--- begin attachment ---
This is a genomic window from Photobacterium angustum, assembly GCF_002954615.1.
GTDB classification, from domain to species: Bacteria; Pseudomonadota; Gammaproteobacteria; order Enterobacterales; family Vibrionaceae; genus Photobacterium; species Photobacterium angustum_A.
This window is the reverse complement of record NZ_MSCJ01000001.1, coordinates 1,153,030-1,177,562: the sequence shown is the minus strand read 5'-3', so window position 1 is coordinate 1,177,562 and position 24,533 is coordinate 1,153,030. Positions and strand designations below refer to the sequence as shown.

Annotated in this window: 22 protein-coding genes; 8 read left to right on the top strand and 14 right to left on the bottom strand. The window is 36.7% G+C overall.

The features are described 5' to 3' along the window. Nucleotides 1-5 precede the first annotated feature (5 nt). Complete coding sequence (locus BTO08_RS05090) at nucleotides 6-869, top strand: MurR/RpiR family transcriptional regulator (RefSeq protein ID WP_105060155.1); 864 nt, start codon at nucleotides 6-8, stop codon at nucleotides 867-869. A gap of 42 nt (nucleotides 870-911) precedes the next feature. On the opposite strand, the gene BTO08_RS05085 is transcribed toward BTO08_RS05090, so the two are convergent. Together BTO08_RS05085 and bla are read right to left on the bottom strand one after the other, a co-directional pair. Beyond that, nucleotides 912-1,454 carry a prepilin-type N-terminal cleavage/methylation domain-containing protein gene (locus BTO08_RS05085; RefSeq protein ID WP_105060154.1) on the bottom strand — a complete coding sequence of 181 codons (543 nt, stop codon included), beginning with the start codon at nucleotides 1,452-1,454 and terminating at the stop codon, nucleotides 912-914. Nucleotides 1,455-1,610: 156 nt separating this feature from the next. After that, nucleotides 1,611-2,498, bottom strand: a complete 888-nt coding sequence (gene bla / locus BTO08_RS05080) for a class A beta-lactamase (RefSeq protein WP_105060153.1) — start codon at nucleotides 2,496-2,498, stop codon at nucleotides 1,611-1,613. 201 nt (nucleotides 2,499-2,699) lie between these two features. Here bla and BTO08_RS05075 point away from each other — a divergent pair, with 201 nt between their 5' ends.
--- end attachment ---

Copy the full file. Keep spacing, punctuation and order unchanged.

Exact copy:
This is a genomic window from Photobacterium angustum, assembly GCF_002954615.1.
GTDB classification, from domain to species: Bacteria; Pseudomonadota; Gammaproteobacteria; order Enterobacterales; family Vibrionaceae; genus Photobacterium; species Photobacterium angustum_A.
This window is the reverse complement of record NZ_MSCJ01000001.1, coordinates 1,153,030-1,177,562: the sequence shown is the minus strand read 5'-3', so window position 1 is coordinate 1,177,562 and position 24,533 is coordinate 1,153,030. Positions and strand designations below refer to the sequence as shown.

Annotated in this window: 22 protein-coding genes; 8 read left to right on the top strand and 14 right to left on the bottom strand. The window is 36.7% G+C overall.

The features are described 5' to 3' along the window. Nucleotides 1-5 precede the first annotated feature (5 nt). Complete coding sequence (locus BTO08_RS05090) at nucleotides 6-869, top strand: MurR/RpiR family transcriptional regulator (RefSeq protein ID WP_105060155.1); 864 nt, start codon at nucleotides 6-8, stop codon at nucleotides 867-869. A gap of 42 nt (nucleotides 870-911) precedes the next feature. On the opposite strand, the gene BTO08_RS05085 is transcribed toward BTO08_RS05090, so the two are convergent. Together BTO08_RS05085 and bla are read right to left on the bottom strand one after the other, a co-directional pair. Beyond that, nucleotides 912-1,454 carry a prepilin-type N-terminal cleavage/methylation domain-containing protein gene (locus BTO08_RS05085; RefSeq protein ID WP_105060154.1) on the bottom strand — a complete coding sequence of 181 codons (543 nt, stop codon included), beginning with the start codon at nucleotides 1,452-1,454 and terminating at the stop codon, nucleotides 912-914. Nucleotides 1,455-1,610: 156 nt separating this feature from the next. After that, nucleotides 1,611-2,498, bottom strand: a complete 888-nt coding sequence (gene bla / locus BTO08_RS05080) for a class A beta-lactamase (RefSeq protein WP_105060153.1) — start codon at nucleotides 2,496-2,498, stop codon at nucleotides 1,611-1,613. 201 nt (nucleotides 2,499-2,699) lie between these two features. Here bla and BTO08_RS05075 point away from each other — a divergent pair, with 201 nt between their 5' ends.